Gold Rises as Dollar Rises, Yields Weak; Progress in Russia-Ukraine talks weighs

Gold prices rose on Wednesday, boosted by a drop in US dollar and Treasury yields, although signs of progress in peace talks between Russia and Ukraine reduced the metal’s safe-haven appeal and kept gains in check.

And the spot gold price rose 0.3 percent to $ 1923.95 an ounce by 0210 GMT. US gold futures rose 0.5% to $1,927.70.

The metal fell as much as 1.8% on Tuesday to its lowest level since February 28 at $1,889.45.

“(The weaker) dollar provided a level of support for gold… Bond prices rebounded from a major support level yesterday helping to push yields lower despite the supposed rise in risk across equities. This provided another pillar of support for that,” said Matt Simpson, chief market analyst. In City Index.

He added that due to gold’s support, investors remain concerned about Russia’s true intentions regarding their pledge to reduce “military operations”.

Ukraine responded with skepticism to Russia’s promise in negotiations to scale back military operations around Kyiv and another city as some Western countries expected Moscow to intensify its offensive in other parts of the country.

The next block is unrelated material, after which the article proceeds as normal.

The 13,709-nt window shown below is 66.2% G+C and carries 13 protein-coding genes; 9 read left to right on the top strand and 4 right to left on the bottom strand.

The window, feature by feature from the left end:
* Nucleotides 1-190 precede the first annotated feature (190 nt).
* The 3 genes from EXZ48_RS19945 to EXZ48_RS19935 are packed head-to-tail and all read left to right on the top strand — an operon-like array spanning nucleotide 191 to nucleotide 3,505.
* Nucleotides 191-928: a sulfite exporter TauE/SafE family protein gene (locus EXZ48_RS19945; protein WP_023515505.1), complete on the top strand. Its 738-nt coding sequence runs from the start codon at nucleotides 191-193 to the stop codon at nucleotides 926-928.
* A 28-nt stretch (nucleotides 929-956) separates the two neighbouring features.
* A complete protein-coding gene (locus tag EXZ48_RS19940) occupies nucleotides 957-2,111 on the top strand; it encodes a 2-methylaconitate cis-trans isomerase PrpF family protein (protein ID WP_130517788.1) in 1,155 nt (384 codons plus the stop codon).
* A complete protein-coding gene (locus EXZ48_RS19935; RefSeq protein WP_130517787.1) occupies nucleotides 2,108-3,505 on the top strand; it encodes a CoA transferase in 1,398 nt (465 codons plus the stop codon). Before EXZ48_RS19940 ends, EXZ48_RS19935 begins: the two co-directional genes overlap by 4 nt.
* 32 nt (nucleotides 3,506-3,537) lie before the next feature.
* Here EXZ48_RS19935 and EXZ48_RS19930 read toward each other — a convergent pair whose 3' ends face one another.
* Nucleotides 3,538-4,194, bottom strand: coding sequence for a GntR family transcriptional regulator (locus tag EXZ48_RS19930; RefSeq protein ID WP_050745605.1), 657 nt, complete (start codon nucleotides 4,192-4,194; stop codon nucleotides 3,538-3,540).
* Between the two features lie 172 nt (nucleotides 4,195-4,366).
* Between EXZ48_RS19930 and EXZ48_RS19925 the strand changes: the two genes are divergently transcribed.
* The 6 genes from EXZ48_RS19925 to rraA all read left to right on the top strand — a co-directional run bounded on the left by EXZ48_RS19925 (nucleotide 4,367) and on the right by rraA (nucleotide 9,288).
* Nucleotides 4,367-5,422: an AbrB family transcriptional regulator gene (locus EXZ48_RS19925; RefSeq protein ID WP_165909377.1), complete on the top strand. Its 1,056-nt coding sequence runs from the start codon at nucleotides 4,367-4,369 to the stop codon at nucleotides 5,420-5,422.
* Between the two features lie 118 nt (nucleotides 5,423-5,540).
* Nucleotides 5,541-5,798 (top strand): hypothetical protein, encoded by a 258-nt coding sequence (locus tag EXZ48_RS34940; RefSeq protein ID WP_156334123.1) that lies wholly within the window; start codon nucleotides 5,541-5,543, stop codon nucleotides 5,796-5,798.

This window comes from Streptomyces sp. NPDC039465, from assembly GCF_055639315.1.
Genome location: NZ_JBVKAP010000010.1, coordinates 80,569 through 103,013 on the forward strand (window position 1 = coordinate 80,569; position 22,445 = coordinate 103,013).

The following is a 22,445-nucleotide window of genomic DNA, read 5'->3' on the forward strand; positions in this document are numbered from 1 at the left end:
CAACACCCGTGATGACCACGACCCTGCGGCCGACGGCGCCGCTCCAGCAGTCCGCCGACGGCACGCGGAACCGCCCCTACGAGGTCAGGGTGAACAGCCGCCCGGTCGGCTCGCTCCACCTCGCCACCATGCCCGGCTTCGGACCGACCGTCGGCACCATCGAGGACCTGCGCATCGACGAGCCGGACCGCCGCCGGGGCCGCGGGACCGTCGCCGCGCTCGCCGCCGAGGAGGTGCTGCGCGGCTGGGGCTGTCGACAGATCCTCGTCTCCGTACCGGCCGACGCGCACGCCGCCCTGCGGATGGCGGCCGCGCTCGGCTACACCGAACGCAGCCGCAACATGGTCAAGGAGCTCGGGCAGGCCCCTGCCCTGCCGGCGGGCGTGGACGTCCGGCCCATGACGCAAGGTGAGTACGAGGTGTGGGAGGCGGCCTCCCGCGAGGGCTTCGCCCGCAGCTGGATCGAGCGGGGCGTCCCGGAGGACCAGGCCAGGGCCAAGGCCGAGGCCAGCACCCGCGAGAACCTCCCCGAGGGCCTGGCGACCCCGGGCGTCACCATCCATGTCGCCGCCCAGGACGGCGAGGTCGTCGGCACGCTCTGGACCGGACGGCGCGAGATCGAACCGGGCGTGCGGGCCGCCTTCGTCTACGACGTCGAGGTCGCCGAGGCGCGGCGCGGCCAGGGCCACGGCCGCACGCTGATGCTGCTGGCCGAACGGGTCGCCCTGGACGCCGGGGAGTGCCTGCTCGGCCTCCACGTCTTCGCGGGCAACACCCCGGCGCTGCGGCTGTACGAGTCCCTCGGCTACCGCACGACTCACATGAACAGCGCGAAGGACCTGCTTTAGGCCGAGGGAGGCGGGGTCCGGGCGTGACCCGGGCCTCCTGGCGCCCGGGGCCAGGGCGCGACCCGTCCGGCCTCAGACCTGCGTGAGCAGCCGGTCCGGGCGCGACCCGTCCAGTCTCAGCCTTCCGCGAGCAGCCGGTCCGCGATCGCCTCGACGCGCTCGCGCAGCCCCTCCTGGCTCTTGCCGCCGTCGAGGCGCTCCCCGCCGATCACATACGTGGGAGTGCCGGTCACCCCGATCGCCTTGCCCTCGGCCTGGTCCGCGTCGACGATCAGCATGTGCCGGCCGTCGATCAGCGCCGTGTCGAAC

The dollar index fell to its lowest level in more than a week in the previous session, making gold less expensive for holders of other currencies. [USD/]

Yields on benchmark US 10-year bonds have also fallen from nearly three-year highs, and lower yields have lowered the opportunity cost of holding non-yielding bullion. [US/]

Holdings of the world’s largest gold-backed trading fund, the SPDR Gold Trust, fell 0.2% to 1,091.44 tons on Tuesday. [GOL/ETF]

Spot silver rose 0.1% to $24.78 an ounce and platinum rose 0.9% to $991.49.

Palladium rose 1.5 percent to $2,182.15, after falling to a two-month low of $2,032.97 in the last session.

The auto-catalyzed metal is down nearly 40% since hitting an all-time high on March 7 as supply concerns from Russia eased.

(Reporting by Asha Cestla in Bengaluru; Editing by Rashmi Aish)

(The title and image for this report may have been reformulated only by the Business Standard staff; the rest of the content is automatically generated from a shared feed.)

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